This paper proposes a method for seamlessly interweaving the production of morphologically glossed interlinear text with the production of a linguistically motivated morphological grammar. The same computer program suffices for all stages of analysis, from simple hand markup with minor assistance from the parser, to the stage at which at which the parser produces nearly all the markup, and the human need disambiguate only those words whose correct analysis must be decided on the basis of context. Moreover, the output - assuming the linguist perseveres through the later stages of analysis - is not only interlinear text, but a lexicon and a linguistically motivated morphological grammar, which has been tested and debugged against real data.
The machinery required to implement this methodology consists of the following parts:
What is perhaps unique about this machinery is not the modules themselves (most interlinear parsing programs provide at least modules 1–3, and many provide module 4 as well), but rather the range of grammatical properties and grammatical constraints which can be used to constrain parsing, and the way in which complexity can be hidden from the user who is not ready to deal with it.
In order to support the end goal of a (reasonably) linguistically sophisticated morphological analysis, the grammar and lexicon together implement much of the power of lexical morphology and phonology. For instance, there is a notion of strata of rules and affixes; affixes can be described either as items or as processes; parts of speech can be assigned paradigms, and there is provision for distinguishing among inflectional classes; and allomorphy can be described in terms of underlying forms together with phonological rules which modify those forms. But at the same time, it is entirely possible to constrain the morphology using less sophisticated notions, such as allomorphs which are listed in the lexicon (rather than derived by phonological rule), and whose appearance is governed by phonological constraints. At an even less sophisticated stage of analysis, it is possible to say simply that two allomorphs cannot appear in the same word (or that they cannot appear next to each other in the same word, perhaps in a certain order). The ability to constrain the grammar throughout the range of sophistication, and even to include in a single analysis some constraints which are linguistically apt and others which are ad hoc, is at the heart of this methodology.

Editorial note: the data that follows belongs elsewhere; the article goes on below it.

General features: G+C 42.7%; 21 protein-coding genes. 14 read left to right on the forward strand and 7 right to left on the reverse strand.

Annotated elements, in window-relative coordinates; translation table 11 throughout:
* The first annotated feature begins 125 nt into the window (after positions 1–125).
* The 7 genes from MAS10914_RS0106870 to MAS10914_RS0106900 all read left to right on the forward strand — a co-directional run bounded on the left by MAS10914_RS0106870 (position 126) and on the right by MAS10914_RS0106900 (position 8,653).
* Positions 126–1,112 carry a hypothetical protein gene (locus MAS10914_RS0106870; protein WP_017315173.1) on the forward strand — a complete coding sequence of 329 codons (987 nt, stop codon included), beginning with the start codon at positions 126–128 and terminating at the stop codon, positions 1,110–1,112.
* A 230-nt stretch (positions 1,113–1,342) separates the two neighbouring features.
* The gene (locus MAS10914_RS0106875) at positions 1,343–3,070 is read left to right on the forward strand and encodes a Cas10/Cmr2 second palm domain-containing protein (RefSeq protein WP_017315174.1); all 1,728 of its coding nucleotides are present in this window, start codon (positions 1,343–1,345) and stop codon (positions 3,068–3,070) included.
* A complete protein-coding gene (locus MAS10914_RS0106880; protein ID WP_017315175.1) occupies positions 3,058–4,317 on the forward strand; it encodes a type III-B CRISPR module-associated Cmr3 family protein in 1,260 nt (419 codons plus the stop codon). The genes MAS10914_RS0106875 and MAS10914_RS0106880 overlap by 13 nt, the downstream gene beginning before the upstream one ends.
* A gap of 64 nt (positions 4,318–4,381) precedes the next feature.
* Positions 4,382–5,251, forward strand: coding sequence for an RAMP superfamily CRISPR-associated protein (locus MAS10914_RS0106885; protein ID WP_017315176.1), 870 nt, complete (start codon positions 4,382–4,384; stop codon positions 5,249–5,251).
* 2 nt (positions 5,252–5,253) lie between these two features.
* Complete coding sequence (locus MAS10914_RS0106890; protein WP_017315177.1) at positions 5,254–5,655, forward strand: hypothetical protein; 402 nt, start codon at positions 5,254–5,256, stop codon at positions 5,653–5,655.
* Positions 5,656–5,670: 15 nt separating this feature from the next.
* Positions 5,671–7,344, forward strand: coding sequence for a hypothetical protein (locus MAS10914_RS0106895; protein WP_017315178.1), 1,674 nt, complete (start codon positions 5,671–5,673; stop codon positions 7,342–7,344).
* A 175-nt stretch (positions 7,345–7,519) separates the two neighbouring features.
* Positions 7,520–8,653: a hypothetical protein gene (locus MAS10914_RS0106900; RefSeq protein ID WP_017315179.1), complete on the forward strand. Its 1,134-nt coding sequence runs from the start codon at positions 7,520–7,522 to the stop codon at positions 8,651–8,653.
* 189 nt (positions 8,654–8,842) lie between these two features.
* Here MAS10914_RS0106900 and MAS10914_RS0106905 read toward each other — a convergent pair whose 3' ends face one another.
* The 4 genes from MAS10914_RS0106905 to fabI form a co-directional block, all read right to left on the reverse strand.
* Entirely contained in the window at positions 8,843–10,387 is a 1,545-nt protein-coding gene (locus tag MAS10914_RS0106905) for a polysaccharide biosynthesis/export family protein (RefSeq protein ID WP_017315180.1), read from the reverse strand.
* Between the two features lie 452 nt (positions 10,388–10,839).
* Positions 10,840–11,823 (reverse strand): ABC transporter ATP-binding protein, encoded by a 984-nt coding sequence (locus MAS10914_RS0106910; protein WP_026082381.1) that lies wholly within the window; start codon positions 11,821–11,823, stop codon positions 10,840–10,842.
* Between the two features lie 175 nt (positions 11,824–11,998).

Hiding complex capabilities from the user who is not ready for it is another key component of this approach. This is more than simply not requiring the user to fill in properties which are irrelevant for a particular language (such as inflection classes in a language for which all words of a given part of speech belong to the same inflection class). A good example of what we have in mind is the morphosyntactic feature system. A typed feature system can be intimidating, so in our approach it is hidden behind the grammatical glossing system. This will be illustrated in the presentation, but for now an example may help: the gloss '1' (for 'First Person') can be seen as an abbreviation for a feature like [person 1], or even a set of features such as [+ Speaker –Hearer]. (Given an appropriate context, the gloss can be understood as an abbreviation for such a feature embedded inside a feature for subject, object, or possessor agreement.) Unlike a feature system, the use of grammatical glosses should be familiar to anyone glossing interlinear text. The proposal is thus to attach predefined feature values to glosses, thereby hiding the feature system until such time as the user wishes to deal with it directly.
During the talk, the capability of describing the grammar at varying levels of sophistication, and the capability of hiding unwanted detail, will be illustrated by mockups. The methodology will then be contrasted with other approaches to acquiring computer-usable morphological grammars.
The method described here should be viewed as a mutually assisted discovery process in which the linguist and the program work together. As such, it seems well-suited to minority languages, particularly where there are no highly trained native speaker linguists, and where corpora may initially be either small or non-existent.
At the same time, this technique can be seen as a training program for the field linguist, who is actively involved at each step. As a result of this human-machine interaction, human developers should be better able to make use of and extend the grammar than if it had been produced directly by the computer, without human intervention.